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Studies Show Open Offices Bad for Collaboration


By Greg Zimmerman Facilities Management
open office

Open office plans are actually detrimental to the very collaboration they’re intended to promote, according to two new studies. A Harvard Business School study shows that occupants of open offices are more likely to cover background noise with earbuds, telecommute more frequently to avoid distraction, and use e-mail more often instead of stopping by a colleague’s desk for a quick chat, according to The Washington Post.

At one Fortune 500 company, the researchers found that after moving to an open office plan, occupants spent 73 percent less time in face-to-face interaction, email use rose 67 percent and instant messaging use rose 75 percent.

The second study showed a similar increase in electronic communication and, notably, a different pattern of interaction between colleagues. The study’s co-author, Ethan Berstein, says people connected with different groups of people via electronic communication than they do face-to-face. But this might not be great if facility managers have arranged the open office to foster communication between particular teams or groups.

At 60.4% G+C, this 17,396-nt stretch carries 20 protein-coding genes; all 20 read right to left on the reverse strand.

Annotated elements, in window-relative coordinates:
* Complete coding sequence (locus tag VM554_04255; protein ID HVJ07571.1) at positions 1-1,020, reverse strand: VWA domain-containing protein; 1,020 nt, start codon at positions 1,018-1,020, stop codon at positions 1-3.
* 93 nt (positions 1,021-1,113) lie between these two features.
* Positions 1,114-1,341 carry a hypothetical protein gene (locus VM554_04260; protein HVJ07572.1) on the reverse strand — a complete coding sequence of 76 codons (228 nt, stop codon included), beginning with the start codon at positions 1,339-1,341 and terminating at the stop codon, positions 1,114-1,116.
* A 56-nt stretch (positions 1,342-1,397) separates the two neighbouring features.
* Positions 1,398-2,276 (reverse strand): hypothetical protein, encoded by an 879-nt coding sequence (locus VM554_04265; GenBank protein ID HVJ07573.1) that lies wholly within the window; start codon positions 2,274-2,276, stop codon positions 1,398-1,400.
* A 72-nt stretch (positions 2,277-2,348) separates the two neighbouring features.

The lack of privacy and the presence of background noise seem to be the two biggest issues. Regarding the latter, facility managers have several options for mitigating noise concerns. This article from the May issue of Building Operating Management offers three best practices for successful open office acoustics. Acoustics are tricky, especially in open office environments, but with thoughtful design strategies, office spaces can lead to happier and more productive occupants.

This Quick Read was submitted by Greg Zimmerman, executive editor, Building Operating Management. Read his recent story about the new LEED v4.1 rating system.

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